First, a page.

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I'm quite new to zf2 and I'm experimenting with it. I have a view helper and I need it to access a table object. In my controller I can run:

$this->getServiceLocator();

But ideally I would run this inside my view helper. Unfortunately, I can't seem to access it from within my view helper. I tried passing it through the constructor, configuring a factory method in module.config.php, but when I try that, Zend will no longer pass a tablegateway object into one of my model objects created from a service factory method in the module's Module.php file. This seems to be because it no longer calls the factory method, and opts to run instantiate without any parameters.

I'm not certain I understand why the view factory methods would affect a different set of factory methods with different names.

Can anyone tell me what is wrong with what I'm doing? I can provide more details, but at this point I'm unclear on what details are actually important without supplying the entire codebase.

Thanks.

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Possible duplicate stackoverflow.com/questions/12562538/… –  Developer Jun 3 '13 at 14:04

4 Answers 4

up vote 6 down vote accepted

Crisp does provide a valid answer to your question, but I would suggest to take it one step further. The injection of the service locator makes your view helper tightly coupled to the framework and service locator pattern and vulnerable because every piece of code inside your application can modify every service in the service locator.

There are reasons to inject your dependency directly, so you only depend on your dependencies and you're not implementing this anti-pattern anymore. Let's assume your view helper depends on MyModule\Model\MyTable, then the constructor of your view helper would just look like this:

namespace MyModule;

use MyModule\Model\MyTable;
use Zend\View\Helper\AbstractHelper;

class MyViewHelper extends AbstractHelper
{
  protected $table;

  public function __construct(MyTable $table)
  {
    $this->table = $table;
  }
}

As you pointed out, you just inject your MyTable now:

namespace MyModule;

class Module
{
  public function getViewHelperConfig()
  {
    return array(
      'factories' => array(
        'MyViewHelper' => function($sm) {
          $sm = $sm->getServiceLocator(); // $sm was the view helper's locator
          $table = $sm->get('MyModule_MyTable');

          $helper = new MyModule\View\Helper\MyHelper($table);
          return $helper;
        }
      )
    );
  }
}

Note that inside a view helper factory your service manager is the view helper's service manager and not the "main" one where the table is registered (see also a blog post of I wrote earlier). The $sm->getServiceLocator() solves this for you.

I'm not certain I understand why the view factory methods would affect a different set of factory methods with different names.

It's not, so there is probably a bug in your code. If above does not work, please provide some more details on your service manager configuration so I can update my answer.

One of the great advantages of above approach is you make unit testing really easy for your view helper. You can mock the table gateway and focus on the complete behaviour of your view helper.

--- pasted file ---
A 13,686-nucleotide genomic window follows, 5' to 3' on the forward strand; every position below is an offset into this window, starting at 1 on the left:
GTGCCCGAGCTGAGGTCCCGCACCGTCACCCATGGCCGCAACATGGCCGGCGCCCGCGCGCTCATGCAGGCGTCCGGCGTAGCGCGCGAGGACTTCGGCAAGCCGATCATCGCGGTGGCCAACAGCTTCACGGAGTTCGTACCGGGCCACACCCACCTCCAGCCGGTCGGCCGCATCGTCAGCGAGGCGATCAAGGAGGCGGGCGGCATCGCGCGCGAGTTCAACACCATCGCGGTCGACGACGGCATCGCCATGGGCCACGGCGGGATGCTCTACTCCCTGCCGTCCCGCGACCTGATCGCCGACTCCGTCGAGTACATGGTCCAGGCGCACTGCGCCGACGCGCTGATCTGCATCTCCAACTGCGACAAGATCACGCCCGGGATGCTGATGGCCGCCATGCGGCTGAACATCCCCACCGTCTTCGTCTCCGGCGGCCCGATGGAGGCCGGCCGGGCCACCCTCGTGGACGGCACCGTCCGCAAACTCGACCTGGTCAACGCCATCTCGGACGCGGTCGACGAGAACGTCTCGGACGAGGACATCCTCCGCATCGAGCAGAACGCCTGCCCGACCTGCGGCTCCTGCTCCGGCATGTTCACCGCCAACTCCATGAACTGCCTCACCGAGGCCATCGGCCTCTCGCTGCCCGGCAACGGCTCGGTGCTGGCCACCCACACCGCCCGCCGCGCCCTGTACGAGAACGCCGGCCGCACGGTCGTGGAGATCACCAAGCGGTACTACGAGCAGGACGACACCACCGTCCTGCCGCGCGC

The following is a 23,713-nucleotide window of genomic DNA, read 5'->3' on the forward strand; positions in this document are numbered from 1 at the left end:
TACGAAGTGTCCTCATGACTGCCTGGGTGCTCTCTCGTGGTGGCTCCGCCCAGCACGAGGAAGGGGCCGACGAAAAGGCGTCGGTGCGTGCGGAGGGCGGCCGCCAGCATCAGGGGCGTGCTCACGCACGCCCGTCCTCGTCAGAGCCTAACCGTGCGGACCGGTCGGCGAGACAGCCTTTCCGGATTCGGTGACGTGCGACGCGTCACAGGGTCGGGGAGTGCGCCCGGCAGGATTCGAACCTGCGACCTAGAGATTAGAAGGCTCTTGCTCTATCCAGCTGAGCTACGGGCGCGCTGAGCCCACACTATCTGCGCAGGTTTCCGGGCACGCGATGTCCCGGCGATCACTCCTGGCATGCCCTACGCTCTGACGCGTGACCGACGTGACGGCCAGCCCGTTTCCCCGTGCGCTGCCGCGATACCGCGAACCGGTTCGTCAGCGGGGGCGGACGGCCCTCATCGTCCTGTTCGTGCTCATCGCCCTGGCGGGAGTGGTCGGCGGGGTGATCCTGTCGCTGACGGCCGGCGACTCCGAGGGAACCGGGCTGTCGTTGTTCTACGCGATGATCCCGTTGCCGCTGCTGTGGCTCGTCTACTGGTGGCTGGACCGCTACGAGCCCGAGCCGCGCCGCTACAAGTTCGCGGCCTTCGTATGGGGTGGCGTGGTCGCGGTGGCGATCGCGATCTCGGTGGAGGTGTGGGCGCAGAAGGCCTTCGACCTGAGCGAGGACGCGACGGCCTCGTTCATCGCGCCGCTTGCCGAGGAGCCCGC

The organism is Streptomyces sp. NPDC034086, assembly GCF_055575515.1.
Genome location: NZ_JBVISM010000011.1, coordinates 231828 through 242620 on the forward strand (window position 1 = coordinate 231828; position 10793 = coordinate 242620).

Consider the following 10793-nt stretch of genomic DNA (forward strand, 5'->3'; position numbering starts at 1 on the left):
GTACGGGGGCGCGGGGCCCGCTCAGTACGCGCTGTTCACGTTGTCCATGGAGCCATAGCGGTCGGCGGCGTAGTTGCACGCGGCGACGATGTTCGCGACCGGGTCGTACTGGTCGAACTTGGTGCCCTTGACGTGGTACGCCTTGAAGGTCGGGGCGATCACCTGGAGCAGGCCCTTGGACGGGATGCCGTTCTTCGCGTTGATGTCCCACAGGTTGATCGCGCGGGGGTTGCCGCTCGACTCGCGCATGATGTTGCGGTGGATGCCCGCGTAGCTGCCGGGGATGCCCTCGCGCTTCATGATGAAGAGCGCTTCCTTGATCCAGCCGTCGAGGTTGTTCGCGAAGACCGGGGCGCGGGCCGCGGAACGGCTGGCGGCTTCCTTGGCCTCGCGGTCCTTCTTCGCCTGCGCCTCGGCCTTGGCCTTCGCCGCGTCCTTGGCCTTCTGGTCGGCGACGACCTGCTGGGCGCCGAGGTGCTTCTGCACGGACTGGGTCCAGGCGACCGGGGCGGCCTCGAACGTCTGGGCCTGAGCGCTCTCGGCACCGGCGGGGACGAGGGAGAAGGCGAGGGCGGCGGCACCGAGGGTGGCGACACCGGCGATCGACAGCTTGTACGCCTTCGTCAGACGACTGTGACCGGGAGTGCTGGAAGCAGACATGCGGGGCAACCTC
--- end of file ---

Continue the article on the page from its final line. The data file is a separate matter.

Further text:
use MyModule\View\Helper\MyHelper;

public function testHelperusesTable
{
  $mock   = $this->getMock('MyModule\Model\MyTable');
  $helper = new MyHelper($mock);

  // Test your $helper now
}
share|improve this answer
    
The issue turned out to be that I was using the service manager when I should have been using the service locator. I had not checked the object types since my usual methods (print_r, debug_backtrace, etc) result in massive memory shortages. Also, they both seem to have a 'get' method which appears to understand the path to the factory method but only one seems to actually run the method. –  Shoreline Jan 6 '13 at 20:30

You can inject the service locator into your view helper from the view helper config in Module.php

// Application/Module.php

public function getViewHelperConfig()
{
    return array(
        'factories' => array(
            'myViewHelper' => function ($serviceManager) {
                // Get the service locator 
                $serviceLocator = $serviceManager->getServiceLocator();
                // pass it to your helper 
                return new \Application\View\Helper\MyViewHelper($serviceLocator);
            }
        )
    );
}

In your view helper

<?php
namespace Application\View\Helper;

use Zend\View\Helper\AbstractHelper,
    Zend\ServiceManager\ServiceLocatorInterface as ServiceLocator;

class MyViewHelper extends AbstractHelper
{
    protected $serviceLocator;

    public function __construct(ServiceLocator $serviceLocator)
    {
        $this->serviceLocator = $serviceLocator;
    }
}
share|improve this answer
    
This seems to cause the same issue of no longer using the service factory method to create the table object I want. Maybe it just doesn't like having service factory methods and view helper methods, although I don't know why it wouldn't. I'll just pass the service manager or some other object into the view until I understand this better, much as it seems just as messy to me to do this. –  Shoreline Jan 6 '13 at 18:38